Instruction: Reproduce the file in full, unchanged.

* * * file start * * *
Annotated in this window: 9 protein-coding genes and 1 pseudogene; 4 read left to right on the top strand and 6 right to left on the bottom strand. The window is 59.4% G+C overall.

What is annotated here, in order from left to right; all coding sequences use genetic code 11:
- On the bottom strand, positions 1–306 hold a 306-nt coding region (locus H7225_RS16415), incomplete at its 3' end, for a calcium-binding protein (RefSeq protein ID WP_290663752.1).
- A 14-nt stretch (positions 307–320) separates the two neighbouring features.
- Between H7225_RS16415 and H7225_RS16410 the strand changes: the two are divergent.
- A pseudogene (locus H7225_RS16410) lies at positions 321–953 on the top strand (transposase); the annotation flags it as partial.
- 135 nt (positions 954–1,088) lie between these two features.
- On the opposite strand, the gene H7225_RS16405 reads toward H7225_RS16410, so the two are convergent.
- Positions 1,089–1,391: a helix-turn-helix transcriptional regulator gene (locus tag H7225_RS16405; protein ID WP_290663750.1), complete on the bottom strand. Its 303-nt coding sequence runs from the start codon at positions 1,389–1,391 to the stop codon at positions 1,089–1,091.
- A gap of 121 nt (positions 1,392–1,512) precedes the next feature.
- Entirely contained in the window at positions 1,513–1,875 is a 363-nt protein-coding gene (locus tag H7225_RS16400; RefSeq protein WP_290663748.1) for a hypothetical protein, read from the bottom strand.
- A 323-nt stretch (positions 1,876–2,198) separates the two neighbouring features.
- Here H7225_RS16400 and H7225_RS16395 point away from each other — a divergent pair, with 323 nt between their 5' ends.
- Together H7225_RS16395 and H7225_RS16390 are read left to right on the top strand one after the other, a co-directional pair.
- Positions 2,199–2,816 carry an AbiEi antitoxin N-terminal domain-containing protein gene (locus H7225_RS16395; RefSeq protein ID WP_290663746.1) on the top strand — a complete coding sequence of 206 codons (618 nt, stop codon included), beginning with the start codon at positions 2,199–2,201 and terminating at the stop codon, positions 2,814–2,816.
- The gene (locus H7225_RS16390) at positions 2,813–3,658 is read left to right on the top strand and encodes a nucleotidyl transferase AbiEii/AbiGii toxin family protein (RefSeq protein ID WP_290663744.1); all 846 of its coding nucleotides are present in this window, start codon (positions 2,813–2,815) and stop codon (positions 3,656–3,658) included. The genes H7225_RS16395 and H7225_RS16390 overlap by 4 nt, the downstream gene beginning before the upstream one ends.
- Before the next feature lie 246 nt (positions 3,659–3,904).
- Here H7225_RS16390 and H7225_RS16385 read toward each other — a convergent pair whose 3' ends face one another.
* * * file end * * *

Annotated in this window: 9 protein-coding genes and 1 pseudogene; 4 read left to right on the top strand and 6 right to left on the bottom strand. The window is 59.4% G+C overall.

What is annotated here, in order from left to right; all coding sequences use genetic code 11:
- On the bottom strand, positions 1–306 hold a 306-nt coding region (locus H7225_RS16415), incomplete at its 3' end, for a calcium-binding protein (RefSeq protein ID WP_290663752.1).
- A 14-nt stretch (positions 307–320) separates the two neighbouring features.
- Between H7225_RS16415 and H7225_RS16410 the strand changes: the two are divergent.
- A pseudogene (locus H7225_RS16410) lies at positions 321–953 on the top strand (transposase); the annotation flags it as partial.
- 135 nt (positions 954–1,088) lie between these two features.
- On the opposite strand, the gene H7225_RS16405 reads toward H7225_RS16410, so the two are convergent.
- Positions 1,089–1,391: a helix-turn-helix transcriptional regulator gene (locus tag H7225_RS16405; protein ID WP_290663750.1), complete on the bottom strand. Its 303-nt coding sequence runs from the start codon at positions 1,389–1,391 to the stop codon at positions 1,089–1,091.
- A gap of 121 nt (positions 1,392–1,512) precedes the next feature.
- Entirely contained in the window at positions 1,513–1,875 is a 363-nt protein-coding gene (locus tag H7225_RS16400; RefSeq protein WP_290663748.1) for a hypothetical protein, read from the bottom strand.
- A 323-nt stretch (positions 1,876–2,198) separates the two neighbouring features.
- Here H7225_RS16400 and H7225_RS16395 point away from each other — a divergent pair, with 323 nt between their 5' ends.
- Together H7225_RS16395 and H7225_RS16390 are read left to right on the top strand one after the other, a co-directional pair.
- Positions 2,199–2,816 carry an AbiEi antitoxin N-terminal domain-containing protein gene (locus H7225_RS16395; RefSeq protein ID WP_290663746.1) on the top strand — a complete coding sequence of 206 codons (618 nt, stop codon included), beginning with the start codon at positions 2,199–2,201 and terminating at the stop codon, positions 2,814–2,816.
- The gene (locus H7225_RS16390) at positions 2,813–3,658 is read left to right on the top strand and encodes a nucleotidyl transferase AbiEii/AbiGii toxin family protein (RefSeq protein ID WP_290663744.1); all 846 of its coding nucleotides are present in this window, start codon (positions 2,813–2,815) and stop codon (positions 3,656–3,658) included. The genes H7225_RS16395 and H7225_RS16390 overlap by 4 nt, the downstream gene beginning before the upstream one ends.
- Before the next feature lie 246 nt (positions 3,659–3,904).
- Here H7225_RS16390 and H7225_RS16385 read toward each other — a convergent pair whose 3' ends face one another.